ASB Bank has backed down on an investor lending clampdown for new builds which could have reduced new housing supply coming into the market.
The bank told brokers last week it would not be approving loans to investors for new builds unless that had at least 40 per cent equity or a loan to value ratio over 60 per cent.
That is despite loans for new builds being exempt from the Reserve Bank restrictions.
The exemption is designed to support an increase in the supply of housing - an important part of reducing house price pressures arising from supply shortages (particularly in Auckland).
But today ASB executive general manager retail banking Craig Sims acknowledged it had not got the balance right.
"We acknowledge that in trying to do the right thing for Kiwis, and for first home buyers, in particular, we may not have got the balance quite right."
He said the bank had made a move today to enable lending of greater than 60 per cent LVR for new build investment properties, under the RBNZ exemption criteria.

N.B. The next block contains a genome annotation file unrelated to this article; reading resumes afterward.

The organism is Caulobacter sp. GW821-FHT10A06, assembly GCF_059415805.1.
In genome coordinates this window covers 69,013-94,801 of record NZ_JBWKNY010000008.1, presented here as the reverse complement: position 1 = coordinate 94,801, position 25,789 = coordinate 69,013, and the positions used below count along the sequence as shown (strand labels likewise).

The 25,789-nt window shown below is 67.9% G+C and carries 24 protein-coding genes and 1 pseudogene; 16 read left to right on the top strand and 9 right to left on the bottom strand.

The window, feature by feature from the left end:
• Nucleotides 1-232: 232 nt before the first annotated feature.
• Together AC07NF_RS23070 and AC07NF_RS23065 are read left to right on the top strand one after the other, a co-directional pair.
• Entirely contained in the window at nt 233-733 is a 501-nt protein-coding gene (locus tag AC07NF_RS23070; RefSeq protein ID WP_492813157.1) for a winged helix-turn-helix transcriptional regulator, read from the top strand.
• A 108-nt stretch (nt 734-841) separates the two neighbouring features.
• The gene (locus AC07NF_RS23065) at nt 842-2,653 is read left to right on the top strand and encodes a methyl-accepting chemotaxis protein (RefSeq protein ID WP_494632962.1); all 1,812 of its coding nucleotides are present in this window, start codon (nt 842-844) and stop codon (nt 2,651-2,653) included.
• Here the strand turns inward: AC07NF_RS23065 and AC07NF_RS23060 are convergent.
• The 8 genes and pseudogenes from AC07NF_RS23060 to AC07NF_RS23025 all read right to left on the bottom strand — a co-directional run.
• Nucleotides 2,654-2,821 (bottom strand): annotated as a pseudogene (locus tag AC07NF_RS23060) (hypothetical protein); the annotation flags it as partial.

Sims said ASB was committed to playing its part in ensuring a sustainable housing market for the benefit of all New Zealanders.
"In November last year, we led the market in support of first home buyers by introducing a minimum deposit requirement of 30 per cent for property investors.
"Earlier this month, in response to continued high demand we increased this requirement to 40 per cent."
Sims said there was a balance to be struck between helping to manage demand while at the same time encouraging housing supply.
"ASB is certainly focused on helping grow New Zealand's housing stock. Earlier this month we announced that we will apply some of the funds available to us under the RBNZ Funding for Lending programme to provide discounted lending for new, energy-efficient homes. This offer will be available to owner-occupiers and investors alike and further details will be available in the coming months."
The Reserve Bank is bringing back loan to value restrictions from March 1 with most investors required to have at least a deposit of 30 per cent.
This will rise to 40 per cent from May 1.
But it has asked mortgage lenders to "respect the 60/5 investor restrictions immediately with all new loan approvals, to ensure that their mortgage lending is consistent with our policy decision."